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Exploring Real Solutions to the Opioid Crisis in America

The Opioid crisis continues to wreak a staggering toll on the United States. The National Institute on Drug Abuse tells us, “2018 data shows that every day, 128 people in the United States die after overdosing on opioids.1 The misuse of and addiction to opioids—including prescription pain relievers, heroin, and synthetic opioids such as fentanyl—is a serious national crisis that affects public health as well as social and economic welfare. The Centers for Disease Control and Prevention estimates that the total "economic burden" of prescription opioid misuse alone in the United States is $78.5 billion a year, including the costs of healthcare, lost productivity, addiction treatment, and criminal justice involvement.”

Substance Abuse and Opioid Misuse Have Created a Public Health Emergency

The HHS Secretary has declared a public health emergency in response to increased use and abuse of prescription opioids. Professional licensing boards, federal agencies, local law enforcement and multiple provider types are on the front lines of this serious epidemic. Investigative and enforcement actions are originating from a variety of sources under these agencies including the Opioid Fraud and Abuse Unit, Prescription Interdiction and Litigation (PIL) Task Force and data analytics. The following statistics demonstrate the extent of the problem:

  • Sales of prescription opioids have increased 4 times over two decades.
  • Opioid-related deaths have increased 2 times in that same period.
  • The leading cause of accidental death is drug overdose.
  • 75% of heroin users began by misusing prescription opioids.

Ways to Combat Opioid Misuse

Just as for other challenging diseases, healthcare providers have some ideas about how to fix the opioid crisis and what to do in response to substance abuse. Some of these solutions to the opioid crisis include:

  • Prevention and Evidence-Based Practice -- The most important effort, according to a HealthStream blog post, is to “prevent the disease from ever happening and use evidence-based practices to treat those affected.”
  • Improved Prescription Management -- Likewise, managing prescriptions better can help, in terms of prescribing less and doing so more appropriately as a means of limiting the drug supply on the street. Proper storage and disposal of leftover drugs in homes.
  • Make Medication-Assisted Treatment Available -- Healthcare providers should ensure that medication-assisted treatment (MAT) is prescribed—it is the most effective known intervention for long term recovery from opioid use disorder (OUD).  MAT combines one of three Food and Drug Administration (FDA) approved medications (methadone, buprenorphine, and naltrexone) with behavioral therapy for preventing relapse and for maintenance treatment of OUD. Healthcare professionals must work to make this treatment more widely available, fight the scorn often directed at those on MAT, and help them get accepted into treatment programs.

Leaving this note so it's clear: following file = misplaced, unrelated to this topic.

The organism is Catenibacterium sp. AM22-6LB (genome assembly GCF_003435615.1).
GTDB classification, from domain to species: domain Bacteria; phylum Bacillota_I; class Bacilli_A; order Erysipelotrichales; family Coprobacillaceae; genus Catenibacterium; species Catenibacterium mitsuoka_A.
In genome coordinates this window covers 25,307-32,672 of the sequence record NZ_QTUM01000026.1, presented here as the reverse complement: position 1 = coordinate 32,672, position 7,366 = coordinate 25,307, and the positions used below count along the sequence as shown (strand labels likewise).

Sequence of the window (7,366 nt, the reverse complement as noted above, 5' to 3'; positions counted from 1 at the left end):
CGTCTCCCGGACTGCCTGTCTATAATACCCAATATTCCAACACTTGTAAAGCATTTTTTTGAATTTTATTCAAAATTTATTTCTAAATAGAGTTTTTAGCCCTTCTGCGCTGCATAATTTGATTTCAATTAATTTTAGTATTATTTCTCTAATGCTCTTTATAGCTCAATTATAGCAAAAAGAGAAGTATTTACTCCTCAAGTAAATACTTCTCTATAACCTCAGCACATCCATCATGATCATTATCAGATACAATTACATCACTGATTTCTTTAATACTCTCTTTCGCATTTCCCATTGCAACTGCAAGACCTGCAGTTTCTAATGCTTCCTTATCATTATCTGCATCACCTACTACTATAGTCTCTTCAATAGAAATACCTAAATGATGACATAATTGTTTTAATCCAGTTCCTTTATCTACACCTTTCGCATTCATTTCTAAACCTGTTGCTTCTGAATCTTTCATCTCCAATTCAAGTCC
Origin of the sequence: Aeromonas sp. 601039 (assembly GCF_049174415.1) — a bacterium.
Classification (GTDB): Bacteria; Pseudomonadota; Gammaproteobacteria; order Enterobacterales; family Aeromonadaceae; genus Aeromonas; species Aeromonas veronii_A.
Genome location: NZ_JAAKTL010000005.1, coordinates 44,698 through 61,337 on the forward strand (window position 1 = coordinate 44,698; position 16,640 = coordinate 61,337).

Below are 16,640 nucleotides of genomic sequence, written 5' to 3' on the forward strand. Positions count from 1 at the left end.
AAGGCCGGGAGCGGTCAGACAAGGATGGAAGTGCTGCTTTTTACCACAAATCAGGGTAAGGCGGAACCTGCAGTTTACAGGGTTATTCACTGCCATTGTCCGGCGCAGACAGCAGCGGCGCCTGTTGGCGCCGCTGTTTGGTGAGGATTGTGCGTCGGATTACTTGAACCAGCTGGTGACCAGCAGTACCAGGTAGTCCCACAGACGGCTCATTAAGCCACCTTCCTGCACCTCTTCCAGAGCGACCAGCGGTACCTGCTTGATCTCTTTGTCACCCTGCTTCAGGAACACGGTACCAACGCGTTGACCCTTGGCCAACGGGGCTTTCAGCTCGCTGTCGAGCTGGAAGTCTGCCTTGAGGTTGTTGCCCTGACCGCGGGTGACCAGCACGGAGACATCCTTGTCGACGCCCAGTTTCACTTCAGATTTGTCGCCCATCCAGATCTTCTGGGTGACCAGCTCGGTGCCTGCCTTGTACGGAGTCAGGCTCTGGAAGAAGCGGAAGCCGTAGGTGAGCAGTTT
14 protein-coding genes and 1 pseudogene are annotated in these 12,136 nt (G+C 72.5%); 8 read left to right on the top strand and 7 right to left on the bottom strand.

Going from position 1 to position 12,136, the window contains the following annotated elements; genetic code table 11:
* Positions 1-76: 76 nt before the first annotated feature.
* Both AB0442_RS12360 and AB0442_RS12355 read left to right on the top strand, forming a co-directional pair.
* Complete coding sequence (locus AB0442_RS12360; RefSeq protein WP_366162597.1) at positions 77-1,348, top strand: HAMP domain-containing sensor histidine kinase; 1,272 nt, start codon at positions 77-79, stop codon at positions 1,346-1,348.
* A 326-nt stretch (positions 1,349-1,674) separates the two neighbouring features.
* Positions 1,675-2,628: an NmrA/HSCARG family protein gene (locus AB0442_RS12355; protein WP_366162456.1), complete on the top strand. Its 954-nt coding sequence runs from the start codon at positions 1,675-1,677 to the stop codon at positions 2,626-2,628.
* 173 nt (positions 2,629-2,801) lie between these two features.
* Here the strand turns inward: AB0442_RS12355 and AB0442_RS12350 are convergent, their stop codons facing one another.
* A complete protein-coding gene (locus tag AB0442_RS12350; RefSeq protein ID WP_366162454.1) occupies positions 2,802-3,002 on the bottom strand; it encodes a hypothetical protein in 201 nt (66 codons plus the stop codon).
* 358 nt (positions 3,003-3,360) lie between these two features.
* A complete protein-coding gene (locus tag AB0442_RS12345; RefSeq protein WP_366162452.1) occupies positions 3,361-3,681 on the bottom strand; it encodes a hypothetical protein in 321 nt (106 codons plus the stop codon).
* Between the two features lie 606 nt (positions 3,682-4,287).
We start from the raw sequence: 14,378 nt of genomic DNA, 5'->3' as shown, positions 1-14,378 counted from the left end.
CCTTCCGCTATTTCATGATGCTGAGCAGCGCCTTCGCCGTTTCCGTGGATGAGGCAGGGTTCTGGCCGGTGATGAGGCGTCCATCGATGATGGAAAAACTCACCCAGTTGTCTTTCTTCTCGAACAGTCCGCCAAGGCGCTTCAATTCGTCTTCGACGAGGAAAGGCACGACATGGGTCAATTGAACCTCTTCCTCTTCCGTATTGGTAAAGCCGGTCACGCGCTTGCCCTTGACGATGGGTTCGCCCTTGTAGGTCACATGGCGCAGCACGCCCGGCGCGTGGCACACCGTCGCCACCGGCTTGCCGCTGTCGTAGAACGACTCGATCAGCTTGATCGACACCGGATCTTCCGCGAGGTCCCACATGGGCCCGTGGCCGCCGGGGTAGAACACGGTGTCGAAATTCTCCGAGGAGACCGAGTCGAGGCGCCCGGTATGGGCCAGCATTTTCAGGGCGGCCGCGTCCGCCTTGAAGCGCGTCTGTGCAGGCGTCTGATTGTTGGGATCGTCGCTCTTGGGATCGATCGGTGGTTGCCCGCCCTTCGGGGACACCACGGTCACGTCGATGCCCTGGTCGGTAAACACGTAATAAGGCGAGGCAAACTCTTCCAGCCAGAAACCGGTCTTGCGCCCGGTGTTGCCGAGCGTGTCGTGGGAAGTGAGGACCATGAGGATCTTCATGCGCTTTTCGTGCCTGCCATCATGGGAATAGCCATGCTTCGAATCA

• Increase Regulatory Oversight and Strengthen Compliance Measures – A HealthStream post focused on compliance shares that “in addition, many state legislatures are requiring providers to utilize the Prescription Drug Monitoring Programs (PDMPs) to monitor patients’ previous prescription drug use before prescribing opioids. State licensing boards are using the PDMP as part of licensure renewal by monitoring prescribers’ patterns and some states are releasing data on a providers prescribing practices to an organization’s chief medical officer or director. Also, providers’ prescribing behavior is under close scrutiny. Many providers are voluntarily surrendering their DEA numbers to avoid being subject to the increased risks of prescribing opioids. Providers are required to complete mandatory training on opioid prescribing in several states, and this number may increase.
  • Educate Healthcare professionals – Everyone in healthcare should understand their role and responsibilities in finding solutions to the opioid crisis, from clinicians down to patient access staff. A HealthStream post reminds us that “It's our job in healthcare to know where those who suffer can get help.” Also, “Clinicians and staff should be prepared on what to do when you do come across somebody who's likely experiencing an opioid overdose.”

Lastly, and perhaps most significantly, there are factors specific to addiction that make the COVID-19 pandemic more dangerous for those susceptible to opioid abuse or other substance-related problems. Complications include social isolation, the exacerbation of existing mental health issues, and the risk of COVID-19 complications. To learn more about these factors that affect efforts to fix the opioid crisis and some recommendations for moving forward under our current special circumstances, click here to access our webinar, The Effects of COVID-19 on the Opioid Crisis.

Using Training to Improve Patient Outcomes

HealthStream provides training solutions focused on improved patient outcomes. Using the right tools to help clinicians make informed decisions and reduce costly mistakes minimizes risk while maximizing competence. An outcomes-based delivery system requires it.  HealthStream has partnered with Aspenti Health to offer a comprehensive and cost-effective way to drive the responsible administration of opioids and effectively identify and address opioid use disorder. Learn more at HealthStream.com/Aspenti

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